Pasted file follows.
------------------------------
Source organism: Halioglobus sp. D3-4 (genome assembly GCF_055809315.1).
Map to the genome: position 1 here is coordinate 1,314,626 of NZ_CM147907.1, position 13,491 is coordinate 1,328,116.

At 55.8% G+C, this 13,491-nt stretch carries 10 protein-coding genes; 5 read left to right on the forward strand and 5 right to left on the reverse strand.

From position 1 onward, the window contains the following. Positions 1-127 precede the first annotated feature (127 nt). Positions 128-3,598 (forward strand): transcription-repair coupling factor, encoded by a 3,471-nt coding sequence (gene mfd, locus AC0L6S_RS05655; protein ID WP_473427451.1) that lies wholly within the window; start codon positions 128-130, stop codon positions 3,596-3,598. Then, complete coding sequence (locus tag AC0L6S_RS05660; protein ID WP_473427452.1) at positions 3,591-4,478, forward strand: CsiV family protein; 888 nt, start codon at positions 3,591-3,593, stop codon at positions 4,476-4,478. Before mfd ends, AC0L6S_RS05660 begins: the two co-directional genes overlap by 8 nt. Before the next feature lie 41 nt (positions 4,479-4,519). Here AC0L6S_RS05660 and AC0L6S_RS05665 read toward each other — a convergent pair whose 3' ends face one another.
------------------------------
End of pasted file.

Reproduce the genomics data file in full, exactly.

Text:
Source organism: Halioglobus sp. D3-4 (genome assembly GCF_055809315.1).
Map to the genome: position 1 here is coordinate 1,314,626 of NZ_CM147907.1, position 13,491 is coordinate 1,328,116.

At 55.8% G+C, this 13,491-nt stretch carries 10 protein-coding genes; 5 read left to right on the forward strand and 5 right to left on the reverse strand.

From position 1 onward, the window contains the following. Positions 1-127 precede the first annotated feature (127 nt). Positions 128-3,598 (forward strand): transcription-repair coupling factor, encoded by a 3,471-nt coding sequence (gene mfd, locus AC0L6S_RS05655; protein ID WP_473427451.1) that lies wholly within the window; start codon positions 128-130, stop codon positions 3,596-3,598. Then, complete coding sequence (locus tag AC0L6S_RS05660; protein ID WP_473427452.1) at positions 3,591-4,478, forward strand: CsiV family protein; 888 nt, start codon at positions 3,591-3,593, stop codon at positions 4,476-4,478. Before mfd ends, AC0L6S_RS05660 begins: the two co-directional genes overlap by 8 nt. Before the next feature lie 41 nt (positions 4,479-4,519). Here AC0L6S_RS05660 and AC0L6S_RS05665 read toward each other — a convergent pair whose 3' ends face one another.